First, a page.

A prequel to Peter Jackson’s Lord of the Rings trilogy, An Unexpected Journey is the first in a new trilogy that tells of the adventures of a hobbit named Bilbo Baggins who unwittingly joins a band of dwarves as they travel to their ancestral home to reclaim their birthright. That is if they can survive the journey.
Stating the Obvious
Dating back to the original Rings trilogy, Peter Jackson has always taken advantage of the home video medium to release extended versions of each film. In the early days this would have been called a director’s cut, but now you’ll find that most director’s refer to the theatrical cuts as the director’s cut. Instead, the home video release is seen as a different audience in a way and is a chance for the filmmaker to return to the sandbox of the film they built.
No longer encumbered by the time crunch of the theater experience, it’s a shot at expanding where they previously had to trim precious character moments; moments that give us just that extra bit of welcome exposition. A lucky few director’s also use the occasion to further polish the visuals, fixing animation, lighting, and even getting the opportunity to reshoot scenes (in rare cases). The result of all this is a (hopefully) better experience the next go around for the audience and even a better first experience for those who didn’t catch the movie in the cinemas.
With this extended cut of An Unexpected Journey, Jackson has done much of the above starting with the visuals. For those that caught the theatrical cut, this is a far superior film visually. All the weird cartoony looking action sequences have been corrected, strange plasticy looking renderings are gone. In particular, the scene where a city of goblins pursue our dwarvin band through the mountain (Editor’s Note: is it me or does Tolkien love him some subterranean mountain chasing). The original sequence as seen in the theater looks like a highend video game. The weight of characters as they run through the environment feels off, the cloth animations, the run cycle animations, all look nothing like you’d expect from a non-SyFy channel original film. This thankfully has been resolved. Now while you probably won’t mistake this for the real thing, you at least won’t be poked in the eye with the obvious fakery of it.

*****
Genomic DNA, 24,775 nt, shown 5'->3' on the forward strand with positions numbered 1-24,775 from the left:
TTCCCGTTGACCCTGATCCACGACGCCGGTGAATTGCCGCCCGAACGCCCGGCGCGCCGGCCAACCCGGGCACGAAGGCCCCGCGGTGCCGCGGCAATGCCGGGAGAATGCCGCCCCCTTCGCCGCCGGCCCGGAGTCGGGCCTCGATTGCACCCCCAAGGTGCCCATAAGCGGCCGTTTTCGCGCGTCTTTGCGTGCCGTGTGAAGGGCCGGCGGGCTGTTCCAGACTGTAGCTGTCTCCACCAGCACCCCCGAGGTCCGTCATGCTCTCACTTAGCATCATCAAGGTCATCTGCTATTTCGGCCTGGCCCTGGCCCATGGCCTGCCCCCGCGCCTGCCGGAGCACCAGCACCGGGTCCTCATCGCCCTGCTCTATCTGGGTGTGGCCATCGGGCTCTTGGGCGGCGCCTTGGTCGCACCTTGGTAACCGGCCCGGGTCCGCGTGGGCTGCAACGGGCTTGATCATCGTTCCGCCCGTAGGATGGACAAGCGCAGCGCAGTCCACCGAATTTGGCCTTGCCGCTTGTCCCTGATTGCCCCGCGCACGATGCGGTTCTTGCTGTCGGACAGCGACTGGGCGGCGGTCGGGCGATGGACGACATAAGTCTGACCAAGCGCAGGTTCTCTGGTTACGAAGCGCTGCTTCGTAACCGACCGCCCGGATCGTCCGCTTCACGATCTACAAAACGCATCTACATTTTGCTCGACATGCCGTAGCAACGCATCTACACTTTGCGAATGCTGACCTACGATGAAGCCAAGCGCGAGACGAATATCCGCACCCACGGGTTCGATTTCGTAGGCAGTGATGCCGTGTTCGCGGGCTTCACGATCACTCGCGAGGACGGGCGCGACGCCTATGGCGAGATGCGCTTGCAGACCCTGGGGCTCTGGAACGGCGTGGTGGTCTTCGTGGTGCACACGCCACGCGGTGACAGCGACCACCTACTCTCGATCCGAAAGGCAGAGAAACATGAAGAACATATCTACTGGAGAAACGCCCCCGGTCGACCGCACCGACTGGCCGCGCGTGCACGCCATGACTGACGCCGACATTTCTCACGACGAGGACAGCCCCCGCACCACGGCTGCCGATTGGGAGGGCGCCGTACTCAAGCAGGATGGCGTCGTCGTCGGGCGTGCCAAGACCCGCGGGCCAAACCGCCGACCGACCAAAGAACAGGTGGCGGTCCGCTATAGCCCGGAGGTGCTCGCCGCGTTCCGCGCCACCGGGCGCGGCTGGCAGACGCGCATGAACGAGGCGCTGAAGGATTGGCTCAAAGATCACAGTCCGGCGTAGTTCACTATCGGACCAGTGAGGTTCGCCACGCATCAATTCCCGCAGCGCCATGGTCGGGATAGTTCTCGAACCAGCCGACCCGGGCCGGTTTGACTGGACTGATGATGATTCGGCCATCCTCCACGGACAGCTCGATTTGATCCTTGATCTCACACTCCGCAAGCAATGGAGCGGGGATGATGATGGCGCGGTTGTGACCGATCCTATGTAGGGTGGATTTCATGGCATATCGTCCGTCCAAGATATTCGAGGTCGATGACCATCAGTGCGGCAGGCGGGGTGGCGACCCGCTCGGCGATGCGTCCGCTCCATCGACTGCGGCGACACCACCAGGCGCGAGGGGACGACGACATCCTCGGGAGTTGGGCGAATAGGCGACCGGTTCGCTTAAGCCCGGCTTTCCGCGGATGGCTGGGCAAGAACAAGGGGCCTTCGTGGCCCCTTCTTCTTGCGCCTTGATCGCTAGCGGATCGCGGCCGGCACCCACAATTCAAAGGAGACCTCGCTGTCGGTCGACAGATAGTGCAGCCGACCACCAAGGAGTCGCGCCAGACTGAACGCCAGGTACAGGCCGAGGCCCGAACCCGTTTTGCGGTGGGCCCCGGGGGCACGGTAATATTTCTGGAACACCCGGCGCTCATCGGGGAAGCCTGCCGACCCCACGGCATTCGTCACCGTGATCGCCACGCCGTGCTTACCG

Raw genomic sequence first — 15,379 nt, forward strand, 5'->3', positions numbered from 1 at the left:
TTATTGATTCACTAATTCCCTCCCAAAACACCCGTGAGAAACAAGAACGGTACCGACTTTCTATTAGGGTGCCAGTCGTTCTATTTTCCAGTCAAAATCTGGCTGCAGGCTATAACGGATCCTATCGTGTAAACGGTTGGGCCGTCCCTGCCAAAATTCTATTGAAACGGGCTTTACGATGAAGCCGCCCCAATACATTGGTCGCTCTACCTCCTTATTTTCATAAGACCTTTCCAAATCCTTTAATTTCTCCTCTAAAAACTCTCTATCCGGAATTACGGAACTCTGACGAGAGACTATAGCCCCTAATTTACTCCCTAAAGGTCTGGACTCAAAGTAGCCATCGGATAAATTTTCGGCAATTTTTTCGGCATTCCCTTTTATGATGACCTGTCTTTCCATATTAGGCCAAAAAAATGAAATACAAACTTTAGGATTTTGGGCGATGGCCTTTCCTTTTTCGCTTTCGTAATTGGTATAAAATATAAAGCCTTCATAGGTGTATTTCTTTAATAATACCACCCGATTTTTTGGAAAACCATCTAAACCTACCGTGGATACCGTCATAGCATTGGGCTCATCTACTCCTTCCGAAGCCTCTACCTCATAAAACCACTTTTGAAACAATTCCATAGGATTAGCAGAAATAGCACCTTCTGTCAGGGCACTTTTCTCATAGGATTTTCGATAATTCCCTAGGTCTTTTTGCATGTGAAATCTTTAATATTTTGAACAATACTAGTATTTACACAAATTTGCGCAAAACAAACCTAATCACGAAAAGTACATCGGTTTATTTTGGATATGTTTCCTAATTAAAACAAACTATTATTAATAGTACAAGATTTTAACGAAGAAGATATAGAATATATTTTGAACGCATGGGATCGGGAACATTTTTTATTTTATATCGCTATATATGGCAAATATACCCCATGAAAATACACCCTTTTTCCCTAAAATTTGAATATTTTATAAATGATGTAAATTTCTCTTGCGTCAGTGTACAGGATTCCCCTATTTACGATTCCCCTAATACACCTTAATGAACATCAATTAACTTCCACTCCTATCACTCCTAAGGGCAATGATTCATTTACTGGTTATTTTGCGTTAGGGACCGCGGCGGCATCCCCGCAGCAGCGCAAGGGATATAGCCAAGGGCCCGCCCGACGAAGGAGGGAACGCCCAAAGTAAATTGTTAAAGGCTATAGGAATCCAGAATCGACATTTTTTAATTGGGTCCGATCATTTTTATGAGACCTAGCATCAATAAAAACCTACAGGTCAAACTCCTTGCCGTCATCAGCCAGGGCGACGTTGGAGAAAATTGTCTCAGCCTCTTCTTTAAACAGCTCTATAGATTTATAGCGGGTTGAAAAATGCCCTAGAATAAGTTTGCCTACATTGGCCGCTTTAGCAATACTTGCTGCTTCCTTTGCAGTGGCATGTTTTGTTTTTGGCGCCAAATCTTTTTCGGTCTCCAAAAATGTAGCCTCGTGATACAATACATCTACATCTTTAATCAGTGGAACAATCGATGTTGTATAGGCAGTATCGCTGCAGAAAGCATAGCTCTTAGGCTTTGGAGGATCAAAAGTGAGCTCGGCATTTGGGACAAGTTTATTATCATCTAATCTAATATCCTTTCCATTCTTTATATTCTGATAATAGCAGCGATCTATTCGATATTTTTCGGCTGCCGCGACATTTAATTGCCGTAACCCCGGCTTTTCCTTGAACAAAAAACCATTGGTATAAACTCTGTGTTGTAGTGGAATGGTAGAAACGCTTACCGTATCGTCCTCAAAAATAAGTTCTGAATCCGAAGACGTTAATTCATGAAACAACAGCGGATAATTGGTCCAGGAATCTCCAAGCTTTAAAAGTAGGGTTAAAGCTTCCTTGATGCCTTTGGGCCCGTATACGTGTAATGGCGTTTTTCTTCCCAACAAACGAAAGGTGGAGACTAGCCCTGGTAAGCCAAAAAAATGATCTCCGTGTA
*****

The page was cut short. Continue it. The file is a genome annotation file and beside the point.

Also revisited is additional footage. Peter Jackson has added several scenes primarily to the first 2 thirds of the film. We spend more time in Rivendell as well as the Shire; we get to see more Hobbits and more dwarves (dwarf nudity) than you … you know what I’m saying. Some of the scenes in particular the added footage in Rivendell will actually help enrich scenes in the second film. There are additional conversations between Gandalf and the elves in Rivendell that expand on Gandalf’s side quest and there are dwarf scenes at Bilbo’s house that drive home the desperation of Thorin’s endeavor. All of this added dialog and footage is redundant in a way as the same information is conveyed by other means, but for fans of the story looking to spend more time in Middle Earth, it’s all welcome time spent.
As one of those fans of Peter Jackson’s version of the Tolkien universe, it was a pleasure to see this extended cut of an already fun adventure film. The theatrical version of the Tolkien classic did a great job of distilling the essense of the quirk and atmosphere, the story and the characters, but still retaining the fingerprints of Jackson. This extended cut is well more of the same. Not a bad place to be.